Research and development
Furst Electrical aims to reinvest about 3 per cent of its profit in research and development. This pushes along innovation and also provides marketing opportunities.
“Often we’ll do the research and development and we’ll give it to clients for nothing,” says Lee. “There will be an active project and we’ll see an opportunity to do something for them – so we’ll spend the money to work out how. We’ll check in afterwards and won’t necessarily charge them for it and we’ll use [the project] as a case study.”
As Furst Electrical has craft beer producers among its clients, they decided to experiment with technology to remotely manage brewing equipment.
“It means the brewers can remotely monitor and control the temperature or pressure inside their tanks. The capability to adjust key variables ensures they don’t spoil product. For us, it has given Furst a competitive advantage for use in our tenders and a unique case study for marketing how businesses can benefit from partnering with Furst.”
By their nature, businesses that rely on industrial automation are likely to face potentially huge losses if their machinery breaks down, so Mark and Lee took steps to ensure that Furst Electrical’s services were as accessible as possible.
Reliable communication is critical, especially as staff can be dispersed across several project sites. The solution is a cloud-based private bulletin board app that allows better communication with field staff and promotes collaboration.
“If a guy goes out and works on a project and isn’t there the next day, he needs to communicate to the person coming the following day. It creates that continuity of work. It also creates a nice culture within the team. It’s a team-based environment so the guys talk to each other and have a chat about whatever,” Lee explains.
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How technology helps
Technology’s positive impact on the bottom line shouldn’t be underestimated, adds Lee. As well as cloud-based services, including Xero for accounting and Dropbox to access designs on site, the business uses a mobile workflow app to analyse how much time staff are spending on multiple projects.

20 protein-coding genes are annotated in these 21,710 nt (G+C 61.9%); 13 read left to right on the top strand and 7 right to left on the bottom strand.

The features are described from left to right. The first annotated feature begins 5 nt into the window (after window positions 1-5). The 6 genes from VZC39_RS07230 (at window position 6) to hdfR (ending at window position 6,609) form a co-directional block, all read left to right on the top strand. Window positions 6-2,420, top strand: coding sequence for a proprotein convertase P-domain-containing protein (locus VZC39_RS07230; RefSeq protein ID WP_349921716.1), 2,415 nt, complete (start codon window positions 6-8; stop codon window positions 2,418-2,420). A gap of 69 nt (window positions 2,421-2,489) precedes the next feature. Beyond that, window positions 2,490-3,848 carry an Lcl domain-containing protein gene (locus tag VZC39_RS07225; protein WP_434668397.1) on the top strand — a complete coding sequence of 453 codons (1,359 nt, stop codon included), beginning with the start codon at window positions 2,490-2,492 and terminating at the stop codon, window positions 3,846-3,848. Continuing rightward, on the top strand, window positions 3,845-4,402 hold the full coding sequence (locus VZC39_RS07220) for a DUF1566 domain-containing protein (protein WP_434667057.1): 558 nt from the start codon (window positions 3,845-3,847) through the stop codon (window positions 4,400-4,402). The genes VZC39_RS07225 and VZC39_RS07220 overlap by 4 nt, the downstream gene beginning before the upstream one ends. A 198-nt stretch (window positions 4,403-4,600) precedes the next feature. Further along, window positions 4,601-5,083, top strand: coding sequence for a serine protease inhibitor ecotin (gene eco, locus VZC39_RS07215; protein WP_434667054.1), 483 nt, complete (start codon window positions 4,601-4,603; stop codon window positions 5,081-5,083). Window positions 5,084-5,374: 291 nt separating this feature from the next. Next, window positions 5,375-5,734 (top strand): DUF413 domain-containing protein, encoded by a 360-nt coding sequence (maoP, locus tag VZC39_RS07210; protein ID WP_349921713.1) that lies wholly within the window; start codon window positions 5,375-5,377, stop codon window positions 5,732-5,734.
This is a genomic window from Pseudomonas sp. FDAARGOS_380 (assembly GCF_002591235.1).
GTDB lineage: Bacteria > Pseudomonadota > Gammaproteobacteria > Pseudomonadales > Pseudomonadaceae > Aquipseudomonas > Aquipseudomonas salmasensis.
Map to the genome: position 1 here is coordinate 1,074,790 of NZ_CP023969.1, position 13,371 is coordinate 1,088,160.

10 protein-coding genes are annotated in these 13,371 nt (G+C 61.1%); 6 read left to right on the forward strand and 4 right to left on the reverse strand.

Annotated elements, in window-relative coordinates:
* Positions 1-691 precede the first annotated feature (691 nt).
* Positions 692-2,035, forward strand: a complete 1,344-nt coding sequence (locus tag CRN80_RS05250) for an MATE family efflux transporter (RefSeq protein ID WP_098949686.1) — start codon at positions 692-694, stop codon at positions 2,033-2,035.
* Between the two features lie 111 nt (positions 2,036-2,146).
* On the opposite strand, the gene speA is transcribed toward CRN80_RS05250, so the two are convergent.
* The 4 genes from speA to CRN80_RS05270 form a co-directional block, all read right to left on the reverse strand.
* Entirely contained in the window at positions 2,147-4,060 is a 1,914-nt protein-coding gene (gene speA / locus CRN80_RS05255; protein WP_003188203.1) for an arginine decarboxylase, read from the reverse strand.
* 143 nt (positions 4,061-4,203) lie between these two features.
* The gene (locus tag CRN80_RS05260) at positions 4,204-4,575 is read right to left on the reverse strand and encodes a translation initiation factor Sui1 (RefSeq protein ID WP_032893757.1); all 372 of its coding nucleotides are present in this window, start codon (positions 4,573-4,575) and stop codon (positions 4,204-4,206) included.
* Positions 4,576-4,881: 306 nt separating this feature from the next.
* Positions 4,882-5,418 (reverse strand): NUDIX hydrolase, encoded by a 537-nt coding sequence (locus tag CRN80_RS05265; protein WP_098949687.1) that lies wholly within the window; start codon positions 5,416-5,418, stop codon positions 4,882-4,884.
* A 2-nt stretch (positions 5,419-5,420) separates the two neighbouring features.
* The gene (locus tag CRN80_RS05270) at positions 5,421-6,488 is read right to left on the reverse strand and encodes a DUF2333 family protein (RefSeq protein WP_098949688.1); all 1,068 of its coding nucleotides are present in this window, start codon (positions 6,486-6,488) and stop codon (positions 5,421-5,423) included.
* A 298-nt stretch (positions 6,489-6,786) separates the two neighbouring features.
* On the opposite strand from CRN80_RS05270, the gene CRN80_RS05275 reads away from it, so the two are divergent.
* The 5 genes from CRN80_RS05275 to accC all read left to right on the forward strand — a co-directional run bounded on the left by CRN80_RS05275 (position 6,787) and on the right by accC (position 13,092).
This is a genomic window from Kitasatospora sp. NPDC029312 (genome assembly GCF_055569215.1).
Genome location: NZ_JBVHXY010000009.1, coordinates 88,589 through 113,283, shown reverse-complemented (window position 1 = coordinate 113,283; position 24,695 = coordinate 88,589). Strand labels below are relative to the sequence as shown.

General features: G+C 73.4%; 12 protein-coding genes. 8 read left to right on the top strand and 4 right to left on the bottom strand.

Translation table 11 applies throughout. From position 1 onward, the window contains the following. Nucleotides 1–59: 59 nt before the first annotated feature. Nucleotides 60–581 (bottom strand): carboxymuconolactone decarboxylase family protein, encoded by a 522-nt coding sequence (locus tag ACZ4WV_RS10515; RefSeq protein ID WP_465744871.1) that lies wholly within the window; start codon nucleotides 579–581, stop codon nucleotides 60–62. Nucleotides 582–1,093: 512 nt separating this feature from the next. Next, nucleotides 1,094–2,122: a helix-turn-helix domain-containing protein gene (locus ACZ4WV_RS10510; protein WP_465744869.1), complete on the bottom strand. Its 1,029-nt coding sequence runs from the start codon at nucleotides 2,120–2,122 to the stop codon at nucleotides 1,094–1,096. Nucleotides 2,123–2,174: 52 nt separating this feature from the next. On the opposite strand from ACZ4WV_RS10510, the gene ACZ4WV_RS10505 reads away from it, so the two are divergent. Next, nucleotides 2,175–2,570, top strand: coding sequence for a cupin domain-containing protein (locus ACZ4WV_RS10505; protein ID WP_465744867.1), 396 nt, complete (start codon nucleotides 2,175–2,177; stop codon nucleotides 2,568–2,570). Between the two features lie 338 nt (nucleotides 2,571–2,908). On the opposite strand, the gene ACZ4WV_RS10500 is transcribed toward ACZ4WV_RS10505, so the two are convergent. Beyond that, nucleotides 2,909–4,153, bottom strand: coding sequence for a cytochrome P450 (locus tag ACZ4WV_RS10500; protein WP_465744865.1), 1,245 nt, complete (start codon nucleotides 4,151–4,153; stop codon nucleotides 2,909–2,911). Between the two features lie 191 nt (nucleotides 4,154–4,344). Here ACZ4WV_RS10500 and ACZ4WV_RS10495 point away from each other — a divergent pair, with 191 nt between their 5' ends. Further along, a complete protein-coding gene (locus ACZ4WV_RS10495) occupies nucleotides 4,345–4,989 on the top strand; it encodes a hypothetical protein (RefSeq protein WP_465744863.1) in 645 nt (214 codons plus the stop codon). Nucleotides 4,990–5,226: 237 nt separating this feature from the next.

“It provides us with meaningful data to action in case we have allocated too many or too few team members on a project,” Lee explains. “That translates to higher project profitability. In one project this year it saved us the cost of three wages – in the order of $120,000.”
With analysts Frost & Sullivan tipping that the market for automation controls in the Asia-Pacific will hit $430 million by 2018, Furst Electrical is well-positioned for further growth over the next five years.
Winning ways from Furst Electrical
Training: “We teach our staff continuously. We attract staff because we do interesting things. We keep them because they’re constantly learning, challenged and engaged.” - Lee Furst
Marketing: Furst Electrical uses knowledge as a sales tool. Their marketing is tightly focused and aims to be useful to potential clients by offering information on changes and new tech affecting their industry.
Finance: “You need to keep overheads low in the early days because you’re going to have a volatile sales pipeline. It’s a matter of adapting until you are getting higher quality, consistent work.” - Lee Furst
The judges praised Furst Electrical for their innovative take on highly complex electrical engineering. The business has very effective project planning and risk management systems in place and, as a result, has won work against larger competitors. Furst Electrical has achieved impressive financial success in a short time, and the judges noted that its combination of highly developed technical expertise, focused marketing and process discipline was rare in the sector.